When Trust Means Everything

Our reach into communities is literally hands-on — with some 1.5 million nonprofit organizations helping to feed, nurture, support, provide disaster relief, foster civic engagement, encourage economic growth, and other supportive services for millions of residents in communities across the country. At this critical time when COVID-19 continues to take and threaten the lives of so many – particularly those disproportionately affected – community trust is critical to our work to help meet the urgent need of getting vaccines to communities that need them most. Yet, trust in the nonprofit sector is declining, a trend we can ill-afford when trust between nonprofits and our communities is everything.

During our first Upswell Pop-Up of 2021, we focused on the vital intersection of trust and racial equity, and what we must do to repair some of our deepest divides. We explored how nonprofits, philanthropy, and community-organizations can build trust; how our words and voices can be a pathway to individual and collective healing; how academia and communities can work together to strengthen trust and advance strategies to ensure children thrive; and how we must align discussions about workplace wellness, organizational development, and equity work to strengthen trust bonds that are key to equitable growth – even in the midst of the pandemic.  

Trust, COVID-19, and the Role of Civil Society

COVID-19 vaccine production and distribution are speeding up, but much work remains to build the trust required to ensure the vaccine is accessible and taken, particularly in communities of color where distrust is high due to a history of medical harm.


  • Utibe R. Essien, MD, MPH, Assistant Professor of Medicine, University of Pittsburgh School of Medicine
  • Dr. Rami Nashashibi, Founder and Executive Director, Inner-City Muslim Action Network (IMAN)
  • Kristina Gawrgy, Chief Communications and Community Building Officer, Independent Sector

 Key Takeaways:

  • Lack of trust and hesitancy about the vaccine is reasonable due to a history and legacy of the past, and what continues to happen today.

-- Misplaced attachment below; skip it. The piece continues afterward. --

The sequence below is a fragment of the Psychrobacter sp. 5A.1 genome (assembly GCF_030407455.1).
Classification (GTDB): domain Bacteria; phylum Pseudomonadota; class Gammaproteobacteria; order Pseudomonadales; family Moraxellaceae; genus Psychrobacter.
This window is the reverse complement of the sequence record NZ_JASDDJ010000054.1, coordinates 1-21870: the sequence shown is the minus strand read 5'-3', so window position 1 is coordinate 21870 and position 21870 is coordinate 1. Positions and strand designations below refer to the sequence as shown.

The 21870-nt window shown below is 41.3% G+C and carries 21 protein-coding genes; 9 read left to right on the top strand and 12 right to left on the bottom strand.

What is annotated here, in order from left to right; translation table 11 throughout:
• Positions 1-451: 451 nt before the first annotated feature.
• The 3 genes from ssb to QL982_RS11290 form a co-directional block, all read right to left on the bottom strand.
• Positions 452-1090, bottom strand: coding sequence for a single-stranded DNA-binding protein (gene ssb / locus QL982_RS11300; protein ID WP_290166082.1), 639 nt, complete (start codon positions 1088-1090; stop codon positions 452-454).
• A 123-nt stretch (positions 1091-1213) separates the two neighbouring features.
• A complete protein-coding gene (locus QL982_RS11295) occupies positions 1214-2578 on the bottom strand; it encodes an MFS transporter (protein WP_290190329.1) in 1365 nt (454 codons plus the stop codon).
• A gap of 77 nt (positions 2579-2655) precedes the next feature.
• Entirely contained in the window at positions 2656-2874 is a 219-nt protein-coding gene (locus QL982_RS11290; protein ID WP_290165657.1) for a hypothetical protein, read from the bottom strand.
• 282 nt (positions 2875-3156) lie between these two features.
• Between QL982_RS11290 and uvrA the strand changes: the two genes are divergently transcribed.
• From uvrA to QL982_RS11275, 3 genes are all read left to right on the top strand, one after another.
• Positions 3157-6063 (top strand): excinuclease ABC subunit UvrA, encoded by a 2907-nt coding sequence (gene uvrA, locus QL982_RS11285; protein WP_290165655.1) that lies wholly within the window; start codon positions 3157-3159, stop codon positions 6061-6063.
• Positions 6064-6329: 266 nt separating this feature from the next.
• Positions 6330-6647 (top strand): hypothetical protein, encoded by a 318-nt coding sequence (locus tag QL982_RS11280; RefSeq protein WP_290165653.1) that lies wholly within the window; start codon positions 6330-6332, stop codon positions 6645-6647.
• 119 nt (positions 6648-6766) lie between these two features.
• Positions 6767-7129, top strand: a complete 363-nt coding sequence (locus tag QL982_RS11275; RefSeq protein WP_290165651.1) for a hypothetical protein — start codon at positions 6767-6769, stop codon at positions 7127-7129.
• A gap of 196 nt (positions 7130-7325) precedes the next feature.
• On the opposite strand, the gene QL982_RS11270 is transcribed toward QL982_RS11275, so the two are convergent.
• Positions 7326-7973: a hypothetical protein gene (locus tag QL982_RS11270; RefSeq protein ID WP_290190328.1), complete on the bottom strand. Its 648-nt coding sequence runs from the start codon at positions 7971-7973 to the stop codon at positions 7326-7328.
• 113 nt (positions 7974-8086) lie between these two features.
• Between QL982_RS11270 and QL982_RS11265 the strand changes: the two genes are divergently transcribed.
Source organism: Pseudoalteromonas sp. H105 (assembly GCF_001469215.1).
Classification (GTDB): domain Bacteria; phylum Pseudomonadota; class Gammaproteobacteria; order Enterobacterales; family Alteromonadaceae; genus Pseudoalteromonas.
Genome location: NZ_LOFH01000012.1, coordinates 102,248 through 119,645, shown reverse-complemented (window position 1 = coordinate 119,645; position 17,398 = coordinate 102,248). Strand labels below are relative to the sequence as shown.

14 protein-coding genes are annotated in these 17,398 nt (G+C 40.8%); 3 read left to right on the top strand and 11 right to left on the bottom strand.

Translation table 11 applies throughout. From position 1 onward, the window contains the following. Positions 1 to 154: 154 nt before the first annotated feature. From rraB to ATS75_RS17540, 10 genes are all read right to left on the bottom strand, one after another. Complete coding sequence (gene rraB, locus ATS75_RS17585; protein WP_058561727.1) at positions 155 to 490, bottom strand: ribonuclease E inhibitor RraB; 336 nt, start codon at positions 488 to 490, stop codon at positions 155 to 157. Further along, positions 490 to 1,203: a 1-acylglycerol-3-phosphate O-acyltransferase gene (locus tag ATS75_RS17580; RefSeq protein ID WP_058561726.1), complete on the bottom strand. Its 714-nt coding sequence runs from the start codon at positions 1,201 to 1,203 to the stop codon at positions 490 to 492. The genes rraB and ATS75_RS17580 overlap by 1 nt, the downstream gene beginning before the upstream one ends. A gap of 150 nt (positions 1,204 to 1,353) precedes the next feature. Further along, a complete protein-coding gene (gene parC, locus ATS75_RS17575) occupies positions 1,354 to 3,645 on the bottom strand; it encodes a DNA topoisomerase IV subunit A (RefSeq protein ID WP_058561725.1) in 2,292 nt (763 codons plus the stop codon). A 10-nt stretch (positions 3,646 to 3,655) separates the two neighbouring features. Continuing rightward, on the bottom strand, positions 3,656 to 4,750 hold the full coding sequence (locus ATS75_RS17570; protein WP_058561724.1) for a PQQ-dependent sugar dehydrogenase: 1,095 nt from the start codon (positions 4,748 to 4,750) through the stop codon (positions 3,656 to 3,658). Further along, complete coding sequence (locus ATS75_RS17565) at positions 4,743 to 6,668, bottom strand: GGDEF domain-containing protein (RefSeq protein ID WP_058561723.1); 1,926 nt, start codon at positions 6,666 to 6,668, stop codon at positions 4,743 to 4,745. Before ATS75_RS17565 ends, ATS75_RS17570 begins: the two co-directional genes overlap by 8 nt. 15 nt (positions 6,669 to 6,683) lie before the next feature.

• Trust and trustworthiness have nuanced distinctions. Where does faith play a role in the intersection of faith and medicine?
  • What will happen in the next couple of years? How invested are we in health systems and in sustaining health equity? We have to look beyond the pandemic.

Using Poetry as Self-Care

In this interactive workshop, members of Street Poets, Inc. helped participants explore how to use words and voices to create a direct pathway to individual and collective healing.


  • Alyesha Wise, Director of Program Development, Street Poets, Inc.
  • Matthew ‘Cuban’ Hernandez, Director of Juvenile Programming, Street Poets, Inc
  • Francisco ‘BusStop Prophet’ Escamilla, Director of School and Community Programs, Street Poets Inc.

 Key Takeaways:

  • Being heard is a key element to being healed.
  • Poetry is medicine and the world needs more medicine.
  • Trust your instincts and power in your younger voice. The more people practice trust, the easier it is to take off our masks and step into community with trust. 

Building Bridges Where There Were Barriers

Using The Pittsburgh Study as a case example, community members and academic researchers shared how they collaborated to build trust and advance strategies that ensure children and youth can thrive as we recover, and how organizations can replicate these strategies.


  • Dr. Jamil Bey, Founder and President, UrbanKind Institute
  • Felicia Savage Friedman, Founder and CEO, YogaRoots On Location, LLC
  • Dr. Liz Miller, Professor of Pediatrics, Public Health, and Clinical and Translational Science, University of Pittsburgh School of Medicine
  • Shallegra Moye, Founder and Executive Director, Brilliantly Blessed Community Health and Wellness

Key Takeaways:

  • What’s important to note about The Pittsburgh Study is that we do research with the community and not on the community.
  • How do we build trust when there are still being barriers being put up? How do we shift this narrative of competition? There’s enough food for everyone. We just need to share in that.
  • We can’t have thriving children without thriving parents, We can’t have thriving parents without thriving economic structures. We can’t have thriving economics without thriving structural systems.

Laying Foundations of Trust

Organizations must end siloed conversations and initiatives and interweave wellness and equity into strategy, policy, and culture work. This session reflects on organizations that are centering safety and cultural humility through a trauma-informed resilience-oriented approach, even in the midst of the pandemic.


  • Nkem Ndefo, Founder and President, Lumos Transforms
  • Traci Bivens-Davis, MA, Intervention Trainer
  • Tina Binda, MA, LMFT, Administrator, TEAMMATES

 Key Takeaways:

  • There is siloing of diversity, equity, and inclusion work – or justice, diversity, equity, and inclusion work – from wellness work and organizational development – as if they were separate work.
  • Leaders must educate themselves about what they bring unintentionally to bias.
  • You can’t just slide equity into culture change training. It has to be intentional.
Types: Blog
Global Topics: Civil Society, Race, Equity, and Inclusion, Upswell